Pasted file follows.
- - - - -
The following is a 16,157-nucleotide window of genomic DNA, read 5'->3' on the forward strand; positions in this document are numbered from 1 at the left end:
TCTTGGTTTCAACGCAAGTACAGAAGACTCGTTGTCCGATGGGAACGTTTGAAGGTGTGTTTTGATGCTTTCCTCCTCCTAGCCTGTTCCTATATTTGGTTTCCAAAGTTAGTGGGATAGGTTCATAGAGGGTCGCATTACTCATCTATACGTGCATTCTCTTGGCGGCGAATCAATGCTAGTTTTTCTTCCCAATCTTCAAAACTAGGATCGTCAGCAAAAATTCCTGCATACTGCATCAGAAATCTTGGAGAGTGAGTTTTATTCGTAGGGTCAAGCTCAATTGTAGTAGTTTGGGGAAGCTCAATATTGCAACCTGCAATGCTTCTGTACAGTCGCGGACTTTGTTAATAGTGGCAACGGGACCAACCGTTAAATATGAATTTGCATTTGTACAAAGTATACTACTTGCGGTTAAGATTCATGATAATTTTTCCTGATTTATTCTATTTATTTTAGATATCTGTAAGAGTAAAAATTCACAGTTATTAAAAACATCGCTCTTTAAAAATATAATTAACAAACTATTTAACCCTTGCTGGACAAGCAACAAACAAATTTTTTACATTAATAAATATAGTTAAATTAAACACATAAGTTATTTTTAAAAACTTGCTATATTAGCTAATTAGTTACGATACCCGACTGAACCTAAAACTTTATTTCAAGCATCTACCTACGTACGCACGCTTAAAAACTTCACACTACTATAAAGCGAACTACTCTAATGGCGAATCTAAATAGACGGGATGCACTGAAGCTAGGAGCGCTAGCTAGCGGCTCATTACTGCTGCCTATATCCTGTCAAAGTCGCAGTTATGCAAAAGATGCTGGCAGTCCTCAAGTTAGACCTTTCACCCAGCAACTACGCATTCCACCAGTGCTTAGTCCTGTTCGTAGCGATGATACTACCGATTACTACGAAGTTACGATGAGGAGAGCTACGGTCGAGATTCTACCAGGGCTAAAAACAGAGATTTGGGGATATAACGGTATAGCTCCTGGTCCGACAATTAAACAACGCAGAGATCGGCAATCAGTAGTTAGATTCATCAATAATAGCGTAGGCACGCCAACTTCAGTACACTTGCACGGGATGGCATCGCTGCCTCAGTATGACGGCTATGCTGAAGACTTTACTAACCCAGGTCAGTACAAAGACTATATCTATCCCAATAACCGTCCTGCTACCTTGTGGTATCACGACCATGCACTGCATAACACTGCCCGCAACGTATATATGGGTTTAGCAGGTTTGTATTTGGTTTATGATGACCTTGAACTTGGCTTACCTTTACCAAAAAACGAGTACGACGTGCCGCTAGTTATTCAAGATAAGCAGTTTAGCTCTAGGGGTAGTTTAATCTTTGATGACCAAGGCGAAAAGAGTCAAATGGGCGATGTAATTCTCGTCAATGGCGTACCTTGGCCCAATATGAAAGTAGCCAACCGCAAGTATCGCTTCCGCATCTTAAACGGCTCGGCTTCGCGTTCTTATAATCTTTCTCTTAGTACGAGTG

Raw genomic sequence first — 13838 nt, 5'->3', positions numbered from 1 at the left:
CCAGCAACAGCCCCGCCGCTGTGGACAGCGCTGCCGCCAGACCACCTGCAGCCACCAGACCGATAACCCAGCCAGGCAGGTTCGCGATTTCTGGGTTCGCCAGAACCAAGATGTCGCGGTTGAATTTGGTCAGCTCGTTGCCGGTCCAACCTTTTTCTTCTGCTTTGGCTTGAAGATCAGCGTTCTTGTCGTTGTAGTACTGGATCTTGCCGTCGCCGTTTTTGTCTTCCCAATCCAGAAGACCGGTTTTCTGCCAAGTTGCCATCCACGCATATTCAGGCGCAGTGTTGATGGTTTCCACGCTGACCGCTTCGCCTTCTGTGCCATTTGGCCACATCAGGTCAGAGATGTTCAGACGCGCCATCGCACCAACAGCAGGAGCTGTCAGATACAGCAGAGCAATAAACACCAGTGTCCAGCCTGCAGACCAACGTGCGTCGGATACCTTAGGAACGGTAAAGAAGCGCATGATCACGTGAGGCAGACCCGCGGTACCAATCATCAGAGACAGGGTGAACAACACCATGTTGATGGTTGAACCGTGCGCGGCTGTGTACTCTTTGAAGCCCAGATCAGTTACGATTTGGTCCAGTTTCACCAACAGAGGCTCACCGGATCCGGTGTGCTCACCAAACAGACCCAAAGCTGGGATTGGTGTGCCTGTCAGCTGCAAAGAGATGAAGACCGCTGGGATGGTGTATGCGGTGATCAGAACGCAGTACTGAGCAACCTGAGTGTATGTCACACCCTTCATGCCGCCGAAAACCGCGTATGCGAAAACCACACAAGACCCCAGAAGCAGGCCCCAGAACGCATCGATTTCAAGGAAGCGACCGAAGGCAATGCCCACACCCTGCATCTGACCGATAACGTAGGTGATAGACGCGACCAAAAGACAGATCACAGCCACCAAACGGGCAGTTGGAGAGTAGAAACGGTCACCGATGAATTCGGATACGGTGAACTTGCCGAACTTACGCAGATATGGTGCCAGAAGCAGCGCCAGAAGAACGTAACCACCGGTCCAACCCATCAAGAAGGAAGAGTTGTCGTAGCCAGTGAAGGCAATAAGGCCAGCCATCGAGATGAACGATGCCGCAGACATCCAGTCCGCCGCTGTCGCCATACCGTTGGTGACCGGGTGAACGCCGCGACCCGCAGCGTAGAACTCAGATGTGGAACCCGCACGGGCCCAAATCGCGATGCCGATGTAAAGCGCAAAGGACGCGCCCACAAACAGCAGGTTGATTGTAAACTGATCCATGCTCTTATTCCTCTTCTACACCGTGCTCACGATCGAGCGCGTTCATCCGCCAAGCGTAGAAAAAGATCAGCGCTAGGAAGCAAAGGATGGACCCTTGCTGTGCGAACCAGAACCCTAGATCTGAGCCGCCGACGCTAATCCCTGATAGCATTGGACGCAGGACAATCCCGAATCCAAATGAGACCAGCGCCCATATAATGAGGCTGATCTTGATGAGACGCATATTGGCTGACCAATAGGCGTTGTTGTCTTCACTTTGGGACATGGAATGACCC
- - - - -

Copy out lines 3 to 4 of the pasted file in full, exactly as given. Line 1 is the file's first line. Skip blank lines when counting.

Raw genomic sequence first — 13838 nt, 5'->3', positions numbered from 1 at the left:
CCAGCAACAGCCCCGCCGCTGTGGACAGCGCTGCCGCCAGACCACCTGCAGCCACCAGACCGATAACCCAGCCAGGCAGGTTCGCGATTTCTGGGTTCGCCAGAACCAAGATGTCGCGGTTGAATTTGGTCAGCTCGTTGCCGGTCCAACCTTTTTCTTCTGCTTTGGCTTGAAGATCAGCGTTCTTGTCGTTGTAGTACTGGATCTTGCCGTCGCCGTTTTTGTCTTCCCAATCCAGAAGACCGGTTTTCTGCCAAGTTGCCATCCACGCATATTCAGGCGCAGTGTTGATGGTTTCCACGCTGACCGCTTCGCCTTCTGTGCCATTTGGCCACATCAGGTCAGAGATGTTCAGACGCGCCATCGCACCAACAGCAGGAGCTGTCAGATACAGCAGAGCAATAAACACCAGTGTCCAGCCTGCAGACCAACGTGCGTCGGATACCTTAGGAACGGTAAAGAAGCGCATGATCACGTGAGGCAGACCCGCGGTACCAATCATCAGAGACAGGGTGAACAACACCATGTTGATGGTTGAACCGTGCGCGGCTGTGTACTCTTTGAAGCCCAGATCAGTTACGATTTGGTCCAGTTTCACCAACAGAGGCTCACCGGATCCGGTGTGCTCACCAAACAGACCCAAAGCTGGGATTGGTGTGCCTGTCAGCTGCAAAGAGATGAAGACCGCTGGGATGGTGTATGCGGTGATCAGAACGCAGTACTGAGCAACCTGAGTGTATGTCACACCCTTCATGCCGCCGAAAACCGCGTATGCGAAAACCACACAAGACCCCAGAAGCAGGCCCCAGAACGCATCGATTTCAAGGAAGCGACCGAAGGCAATGCCCACACCCTGCATCTGACCGATAACGTAGGTGATAGACGCGACCAAAAGACAGATCACAGCCACCAAACGGGCAGTTGGAGAGTAGAAACGGTCACCGATGAATTCGGATACGGTGAACTTGCCGAACTTACGCAGATATGGTGCCAGAAGCAGCGCCAGAAGAACGTAACCACCGGTCCAACCCATCAAGAAGGAAGAGTTGTCGTAGCCAGTGAAGGCAATAAGGCCAGCCATCGAGATGAACGATGCCGCAGACATCCAGTCCGCCGCTGTCGCCATACCGTTGGTGACCGGGTGAACGCCGCGACCCGCAGCGTAGAACTCAGATGTGGAACCCGCACGGGCCCAAATCGCGATGCCGATGTAAAGCGCAAAGGACGCGCCCACAAACAGCAGGTTGATTGTAAACTGATCCATGCTCTTATTCCTCTTCTACACCGTGCTCACGATCGAGCGCGTTCATCCGCCAAGCGTAGAAAAAGATCAGCGCTAGGAAGCAAAGGATGGACCCTTGCTGTGCGAACCAGAACCCTAGATCTGAGCCGCCGACGCTAATCCCTGATAGCATTGGACGCAGGACAATCCCGAATCCAAATGAGACCAGCGCCCATATAATGAGGCTGATCTTGATGAGACGCATATTGGCTGACCAATAGGCGTTGTTGTCTTCACTTTGGGACATGGAATGACCC